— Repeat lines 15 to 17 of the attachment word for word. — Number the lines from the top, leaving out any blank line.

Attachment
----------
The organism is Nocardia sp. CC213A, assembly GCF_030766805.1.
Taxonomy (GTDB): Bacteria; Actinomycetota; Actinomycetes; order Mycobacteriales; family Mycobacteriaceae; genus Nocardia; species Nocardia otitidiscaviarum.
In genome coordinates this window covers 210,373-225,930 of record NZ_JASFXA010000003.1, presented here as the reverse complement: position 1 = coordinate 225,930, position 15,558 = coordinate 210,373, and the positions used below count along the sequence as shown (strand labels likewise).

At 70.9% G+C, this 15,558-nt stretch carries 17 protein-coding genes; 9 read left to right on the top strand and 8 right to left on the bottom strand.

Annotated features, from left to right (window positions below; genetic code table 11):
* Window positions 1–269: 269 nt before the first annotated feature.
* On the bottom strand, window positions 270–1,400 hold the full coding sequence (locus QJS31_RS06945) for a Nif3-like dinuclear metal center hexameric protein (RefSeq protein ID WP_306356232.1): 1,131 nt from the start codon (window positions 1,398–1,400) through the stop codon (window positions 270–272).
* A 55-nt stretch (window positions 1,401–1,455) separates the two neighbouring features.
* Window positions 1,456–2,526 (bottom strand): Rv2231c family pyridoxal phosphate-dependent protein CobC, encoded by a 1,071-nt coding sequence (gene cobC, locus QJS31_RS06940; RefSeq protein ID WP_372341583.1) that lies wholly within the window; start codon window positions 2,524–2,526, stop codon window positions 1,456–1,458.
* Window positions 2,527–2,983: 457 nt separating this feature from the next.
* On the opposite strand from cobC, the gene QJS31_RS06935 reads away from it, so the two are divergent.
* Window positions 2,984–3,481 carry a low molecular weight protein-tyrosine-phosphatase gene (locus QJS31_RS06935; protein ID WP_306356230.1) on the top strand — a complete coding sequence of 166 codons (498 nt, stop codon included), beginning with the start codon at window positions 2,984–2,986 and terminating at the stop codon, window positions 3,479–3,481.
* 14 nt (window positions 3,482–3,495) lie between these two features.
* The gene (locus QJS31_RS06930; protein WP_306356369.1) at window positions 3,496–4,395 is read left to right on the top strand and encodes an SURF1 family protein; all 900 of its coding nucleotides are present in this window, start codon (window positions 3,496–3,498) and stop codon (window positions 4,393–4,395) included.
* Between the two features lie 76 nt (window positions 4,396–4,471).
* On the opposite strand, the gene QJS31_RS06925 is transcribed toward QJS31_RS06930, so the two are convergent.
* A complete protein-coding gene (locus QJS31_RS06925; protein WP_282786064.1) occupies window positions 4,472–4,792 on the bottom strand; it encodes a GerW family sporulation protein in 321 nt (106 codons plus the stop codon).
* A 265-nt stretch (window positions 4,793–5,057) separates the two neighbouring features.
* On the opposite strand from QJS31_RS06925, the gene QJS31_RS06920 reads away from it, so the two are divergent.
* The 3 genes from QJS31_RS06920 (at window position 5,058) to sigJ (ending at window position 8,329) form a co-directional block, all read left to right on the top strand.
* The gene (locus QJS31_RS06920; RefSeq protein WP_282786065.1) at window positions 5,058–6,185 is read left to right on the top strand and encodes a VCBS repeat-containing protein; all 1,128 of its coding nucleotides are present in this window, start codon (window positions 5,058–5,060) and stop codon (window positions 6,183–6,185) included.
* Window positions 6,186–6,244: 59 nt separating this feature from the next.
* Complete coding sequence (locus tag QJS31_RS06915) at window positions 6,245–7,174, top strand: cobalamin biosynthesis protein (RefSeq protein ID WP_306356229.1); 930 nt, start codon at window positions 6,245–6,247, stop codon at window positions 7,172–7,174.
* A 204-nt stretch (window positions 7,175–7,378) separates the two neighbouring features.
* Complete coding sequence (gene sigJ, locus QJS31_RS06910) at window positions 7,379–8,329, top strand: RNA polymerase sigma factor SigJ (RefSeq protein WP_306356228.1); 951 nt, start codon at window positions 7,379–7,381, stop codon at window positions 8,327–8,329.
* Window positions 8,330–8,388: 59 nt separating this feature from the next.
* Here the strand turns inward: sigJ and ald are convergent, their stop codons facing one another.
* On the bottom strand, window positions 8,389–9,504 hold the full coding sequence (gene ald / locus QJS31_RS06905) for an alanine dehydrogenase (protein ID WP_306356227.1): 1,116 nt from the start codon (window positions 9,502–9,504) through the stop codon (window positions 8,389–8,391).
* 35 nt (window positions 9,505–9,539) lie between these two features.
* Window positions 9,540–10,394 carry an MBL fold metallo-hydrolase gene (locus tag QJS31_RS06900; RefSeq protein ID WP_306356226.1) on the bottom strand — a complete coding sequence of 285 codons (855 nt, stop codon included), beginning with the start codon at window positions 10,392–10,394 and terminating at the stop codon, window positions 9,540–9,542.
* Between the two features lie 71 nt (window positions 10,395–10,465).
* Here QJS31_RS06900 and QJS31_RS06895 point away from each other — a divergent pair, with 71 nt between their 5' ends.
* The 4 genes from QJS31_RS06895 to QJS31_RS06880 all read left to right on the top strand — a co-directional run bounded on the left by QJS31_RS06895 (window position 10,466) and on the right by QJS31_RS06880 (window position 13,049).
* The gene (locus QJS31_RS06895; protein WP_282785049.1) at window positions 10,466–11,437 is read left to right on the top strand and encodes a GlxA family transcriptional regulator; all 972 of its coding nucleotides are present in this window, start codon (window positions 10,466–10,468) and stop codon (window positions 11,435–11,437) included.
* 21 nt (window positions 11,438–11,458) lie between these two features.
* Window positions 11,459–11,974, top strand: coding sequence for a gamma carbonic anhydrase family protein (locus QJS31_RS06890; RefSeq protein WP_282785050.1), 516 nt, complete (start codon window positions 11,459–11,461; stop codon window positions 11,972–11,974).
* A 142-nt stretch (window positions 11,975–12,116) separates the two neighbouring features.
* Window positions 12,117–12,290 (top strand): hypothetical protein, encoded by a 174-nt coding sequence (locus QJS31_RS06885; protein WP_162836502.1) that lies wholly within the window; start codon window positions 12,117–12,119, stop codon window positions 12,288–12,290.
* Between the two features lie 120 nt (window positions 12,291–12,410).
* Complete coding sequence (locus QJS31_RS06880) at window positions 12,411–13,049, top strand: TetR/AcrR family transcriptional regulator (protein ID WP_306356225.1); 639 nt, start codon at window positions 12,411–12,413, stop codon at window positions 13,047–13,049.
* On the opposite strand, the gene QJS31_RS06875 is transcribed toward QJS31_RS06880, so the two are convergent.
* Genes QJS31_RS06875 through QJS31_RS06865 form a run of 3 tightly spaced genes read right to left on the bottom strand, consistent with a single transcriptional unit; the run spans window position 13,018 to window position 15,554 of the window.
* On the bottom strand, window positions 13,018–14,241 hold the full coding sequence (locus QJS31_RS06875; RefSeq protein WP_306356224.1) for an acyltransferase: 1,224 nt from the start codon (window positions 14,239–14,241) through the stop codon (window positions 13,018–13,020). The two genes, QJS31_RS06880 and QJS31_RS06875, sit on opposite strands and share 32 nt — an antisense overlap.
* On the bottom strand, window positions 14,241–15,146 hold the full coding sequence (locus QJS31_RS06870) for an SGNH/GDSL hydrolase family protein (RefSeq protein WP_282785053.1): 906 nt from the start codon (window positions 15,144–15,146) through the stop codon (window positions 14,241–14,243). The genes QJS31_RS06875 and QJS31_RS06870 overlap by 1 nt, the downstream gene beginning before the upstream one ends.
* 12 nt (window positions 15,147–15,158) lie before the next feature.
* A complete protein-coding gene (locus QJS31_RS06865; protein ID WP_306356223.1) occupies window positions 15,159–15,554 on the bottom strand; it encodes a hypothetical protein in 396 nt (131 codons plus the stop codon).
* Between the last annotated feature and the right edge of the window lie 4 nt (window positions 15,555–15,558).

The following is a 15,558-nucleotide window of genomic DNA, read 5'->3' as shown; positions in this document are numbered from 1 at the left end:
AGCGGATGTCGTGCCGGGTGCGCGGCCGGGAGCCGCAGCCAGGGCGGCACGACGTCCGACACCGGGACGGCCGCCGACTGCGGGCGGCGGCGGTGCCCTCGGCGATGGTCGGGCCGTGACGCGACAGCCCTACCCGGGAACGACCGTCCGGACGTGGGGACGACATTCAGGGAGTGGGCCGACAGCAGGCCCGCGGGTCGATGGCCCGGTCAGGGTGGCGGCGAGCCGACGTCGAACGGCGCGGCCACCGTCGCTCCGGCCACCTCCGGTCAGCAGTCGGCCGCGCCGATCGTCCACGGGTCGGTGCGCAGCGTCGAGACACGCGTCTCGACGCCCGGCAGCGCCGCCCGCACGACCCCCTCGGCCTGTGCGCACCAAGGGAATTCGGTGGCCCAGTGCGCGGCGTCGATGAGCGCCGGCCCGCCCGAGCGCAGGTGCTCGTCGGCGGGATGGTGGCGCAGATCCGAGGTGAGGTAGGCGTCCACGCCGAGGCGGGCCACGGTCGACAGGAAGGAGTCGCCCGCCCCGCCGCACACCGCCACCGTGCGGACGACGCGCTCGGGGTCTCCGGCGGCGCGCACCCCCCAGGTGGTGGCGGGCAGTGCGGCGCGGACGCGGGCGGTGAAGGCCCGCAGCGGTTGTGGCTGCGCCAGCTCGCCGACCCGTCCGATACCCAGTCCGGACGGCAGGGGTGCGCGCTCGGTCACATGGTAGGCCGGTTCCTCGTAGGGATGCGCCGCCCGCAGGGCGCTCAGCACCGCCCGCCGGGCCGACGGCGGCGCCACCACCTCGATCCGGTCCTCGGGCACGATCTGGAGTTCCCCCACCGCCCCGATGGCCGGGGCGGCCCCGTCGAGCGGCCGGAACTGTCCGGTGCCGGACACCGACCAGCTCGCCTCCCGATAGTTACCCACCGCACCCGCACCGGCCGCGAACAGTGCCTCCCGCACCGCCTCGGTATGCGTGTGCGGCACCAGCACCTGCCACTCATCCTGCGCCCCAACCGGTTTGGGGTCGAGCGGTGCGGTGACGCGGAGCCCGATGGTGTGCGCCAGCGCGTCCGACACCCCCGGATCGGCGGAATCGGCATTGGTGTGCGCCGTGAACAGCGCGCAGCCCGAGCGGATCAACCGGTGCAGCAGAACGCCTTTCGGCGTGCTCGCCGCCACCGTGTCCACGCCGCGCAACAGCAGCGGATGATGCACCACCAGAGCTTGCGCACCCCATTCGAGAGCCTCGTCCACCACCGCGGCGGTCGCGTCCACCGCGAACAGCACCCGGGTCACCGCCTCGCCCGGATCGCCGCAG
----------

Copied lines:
* Between the two features lie 76 nt (window positions 4,396–4,471).
* On the opposite strand, the gene QJS31_RS06925 is transcribed toward QJS31_RS06930, so the two are convergent.
* A complete protein-coding gene (locus QJS31_RS06925; protein WP_282786064.1) occupies window positions 4,472–4,792 on the bottom strand; it encodes a GerW family sporulation protein in 321 nt (106 codons plus the stop codon).